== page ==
Duke PhD candidate Angela Mace, advised by eminent Mendelssohn scholar Prof. R. Larry Todd, determined that Felix Mendelssohn’s “Easter” sonata had actually been written by his sister, Fanny Mendelssohn Hensel—a story we’ll explore in depth this Thursday in an interview with Mace.
On September 7 at Duke Performances, capping a daylong symposium on Mace’s findings, the Claremont Trio plays one famous work by each Mendelssohn sibling as well as the “Easter” sonata for solo piano, properly attributed and restored. The latter serves as a revelatory introduction not just to Hensel, but also to new pianist Andrea Lam, who joins twin sisters Emily and Julia Bruskin as Donna Kwong’s replacement. We spoke with cellist Julia Bruskin by phone to learn about the Trio’s history with Fanny Hensel, the importance of Mace’s scholarship, and saying goodbye to a founding member.
The Thread: The Claremont is well-known for its Felix Mendelssohn—what about its rapport with Fanny Hensel, his sister?
Julia Bruskin: We discovered Fanny Hensel fairly early on. A great mentor of ours, Harris Goldsmith, suggested her to us in the first couple years that we were playing together, which is now 13 years ago. We listened to Fanny Hensel’s only piano trio, the Opus 11 in D minor, and really loved it. She wrote it one year after Felix’s second trio, the C minor, fairly near the end of her life. We’ve played it a number of times around the country and believe in the piece not because she is Felix’s sister, but because it’s a great piece of music with a whole lot of emotion and drama.
Were there any similarities or differences between Fanny Hensel’s music and her brother’s that interested you?
There is certainly a sort of Mendelssohnian sound that I think many audience members will recognize when they hear Fanny’s music. She and her brother shared music all the time, played things for each other, and talked about pieces they were writing, so there is certainly an interplay between the two styles. Felix loved his sister and respected her music immensely. Not only were they writing at the same time, but they lived in the same household for a long time and were very close collaborators.
How do you characterize the Mendelssohnian sound?
It’s a very romantic, lyrical aesthetic. Both of them write very virtuosically, especially for the piano. In their time, piano writing was taking on a new characteristic as something virtuosic. Felix and Fanny both discovered new ways to create these colorful textures, big cascades of notes, not just arpeggios but different figurations that made the piano more orchestral in sound. And also, a signature of Felix Mendelssohn is a song without words, where piano, violin, and cello evoke the beauty of a human voice singing about something.
Had you followed the mystery around the “Easter” sonata’s provenance with any interest?
I hadn’t known about it until we met R. Larry Todd and Angela Mace at Duke last year when we played a couple of performances. I had known for a long time that Fanny’s career was not able to flourish in the same way that Felix’s was because women weren’t given those opportunities, and were expected to stay home and raise children. But I didn’t know about this particular piece or the question of its attribution until we sat down and had a wonderful meal with [Todd and Mace] and talked about the process of discovery.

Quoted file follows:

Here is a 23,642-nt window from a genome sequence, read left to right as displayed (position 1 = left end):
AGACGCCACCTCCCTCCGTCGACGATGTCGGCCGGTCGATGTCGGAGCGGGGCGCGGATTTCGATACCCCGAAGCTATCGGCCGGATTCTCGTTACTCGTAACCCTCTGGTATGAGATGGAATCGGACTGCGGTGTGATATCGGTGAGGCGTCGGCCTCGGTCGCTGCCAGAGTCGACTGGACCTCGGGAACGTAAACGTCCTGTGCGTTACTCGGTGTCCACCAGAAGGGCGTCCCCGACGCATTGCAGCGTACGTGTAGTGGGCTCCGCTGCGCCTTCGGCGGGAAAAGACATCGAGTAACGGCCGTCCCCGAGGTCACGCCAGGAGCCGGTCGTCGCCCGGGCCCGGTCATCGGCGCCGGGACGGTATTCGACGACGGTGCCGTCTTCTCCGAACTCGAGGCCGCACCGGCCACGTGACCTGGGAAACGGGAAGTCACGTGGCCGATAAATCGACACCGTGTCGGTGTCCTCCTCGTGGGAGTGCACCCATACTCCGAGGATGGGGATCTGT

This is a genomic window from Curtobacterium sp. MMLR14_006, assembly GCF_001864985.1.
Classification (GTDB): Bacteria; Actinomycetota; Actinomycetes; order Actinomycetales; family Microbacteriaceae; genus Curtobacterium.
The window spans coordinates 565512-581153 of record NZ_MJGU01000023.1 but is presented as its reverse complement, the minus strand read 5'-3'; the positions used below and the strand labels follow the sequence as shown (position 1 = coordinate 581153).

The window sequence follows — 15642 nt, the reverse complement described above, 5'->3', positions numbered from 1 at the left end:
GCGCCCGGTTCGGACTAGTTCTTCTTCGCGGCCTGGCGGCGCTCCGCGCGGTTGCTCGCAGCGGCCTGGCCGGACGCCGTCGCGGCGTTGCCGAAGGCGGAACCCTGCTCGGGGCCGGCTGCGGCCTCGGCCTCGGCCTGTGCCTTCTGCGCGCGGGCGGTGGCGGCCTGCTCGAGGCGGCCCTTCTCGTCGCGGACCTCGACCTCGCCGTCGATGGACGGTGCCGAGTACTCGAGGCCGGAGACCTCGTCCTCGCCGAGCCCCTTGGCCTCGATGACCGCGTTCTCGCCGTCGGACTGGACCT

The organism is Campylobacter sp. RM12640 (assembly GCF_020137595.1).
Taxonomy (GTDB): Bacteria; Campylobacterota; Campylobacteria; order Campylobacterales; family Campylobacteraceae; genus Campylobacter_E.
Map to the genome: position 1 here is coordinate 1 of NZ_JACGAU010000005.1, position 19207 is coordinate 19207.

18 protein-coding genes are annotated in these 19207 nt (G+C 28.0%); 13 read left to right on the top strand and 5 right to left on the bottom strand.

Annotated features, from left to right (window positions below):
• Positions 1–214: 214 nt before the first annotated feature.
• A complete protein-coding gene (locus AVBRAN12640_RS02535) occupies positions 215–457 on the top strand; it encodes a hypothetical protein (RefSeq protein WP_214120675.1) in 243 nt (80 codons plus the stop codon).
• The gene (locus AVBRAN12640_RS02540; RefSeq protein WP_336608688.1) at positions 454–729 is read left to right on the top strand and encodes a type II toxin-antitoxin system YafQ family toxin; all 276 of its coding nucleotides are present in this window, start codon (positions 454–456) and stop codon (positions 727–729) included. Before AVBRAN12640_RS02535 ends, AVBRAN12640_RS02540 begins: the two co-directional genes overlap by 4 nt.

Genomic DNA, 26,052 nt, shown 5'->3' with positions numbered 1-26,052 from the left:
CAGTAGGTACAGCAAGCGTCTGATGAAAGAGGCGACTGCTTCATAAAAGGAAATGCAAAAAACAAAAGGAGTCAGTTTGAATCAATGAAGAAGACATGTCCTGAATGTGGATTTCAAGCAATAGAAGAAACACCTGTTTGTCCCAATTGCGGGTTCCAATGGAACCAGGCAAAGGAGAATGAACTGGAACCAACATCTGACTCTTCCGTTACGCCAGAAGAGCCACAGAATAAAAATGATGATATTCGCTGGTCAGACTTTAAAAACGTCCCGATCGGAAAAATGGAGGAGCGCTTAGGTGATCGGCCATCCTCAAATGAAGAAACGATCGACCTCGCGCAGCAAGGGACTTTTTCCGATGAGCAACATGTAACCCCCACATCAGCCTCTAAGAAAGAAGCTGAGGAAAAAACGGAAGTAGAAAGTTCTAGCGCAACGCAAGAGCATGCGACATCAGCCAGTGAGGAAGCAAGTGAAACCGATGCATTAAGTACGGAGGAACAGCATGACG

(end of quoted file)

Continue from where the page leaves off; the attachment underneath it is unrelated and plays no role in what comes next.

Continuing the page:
What excited you about the discovery?
The “Easter” sonata was written around 1828, but was never signed, which was not that unusual then. People assumed it was by Felix, mostly for want of doing any research, because he wrote many more pieces than Fanny did. It sounded like Felix Mendelssohn. But Angela Mace, this wonderful doctoral student at Duke, went to France and met the one person who had ever recorded it, and was able to see the only copy of the manuscript. She said it was very clear right away that it was Fanny’s handwriting. It shows the power of research, going back to the original manuscript—for musicians, that can be really illuminating, seeing what the composer’s hand looked like. And for a woman, who as a composer was not publicized during her lifetime, to have this piece come to light and be celebrated for her—it’s an exciting thing for women, I think.
Can you tell us about the character of the “Easter” sonata and why you chose Mendelssohn’s C minor trio and Hensel’s D minor trio as the framing pieces?
The “Easter” sonata is very beautiful and almost mystical, I would say. It was written during the Easter holidays, though it doesn’t seem to have a direct programmatic connection. Among Fanny Hensel’s works, the D minor piano trio is one of the most successful and commonly performed. It’s one of her larger scale works. Since she and Felix wrote these two trios within a year of each other, I think it’s a neat comparison to put them on a podium together and hear the connections. There’s also a neat connection between Felix Mendelssohn’s C minor trio and Fanny’s “Easter” Sonata, because both of them use a hymn tune in the last movement as a culmination, though in very different ways.
Can you talk about the transition from Donna Kwong to Andrea Lam, your new pianist, who will be performing the “Easter” sonata?
We played with Donna for 12 years—an amazing pianist. She had a baby almost two years ago and just decided that all the touring was more than she wanted to do. We were really sad to lose her! But it was an amazing surprise to find Andrea, who fit in just beautifully and had her own wonderful musical personality that inspired us in a new way. We’ve been playing some of these pieces for 12 years and it’s great to have new blood, someone with a fresh perspective to question things we may take for granted.
The Claremont Trio performs the “Easter” sonata and more in the Nelson Music Room on September 7. For tickets and more information, visit the concert’s Duke Performances web page.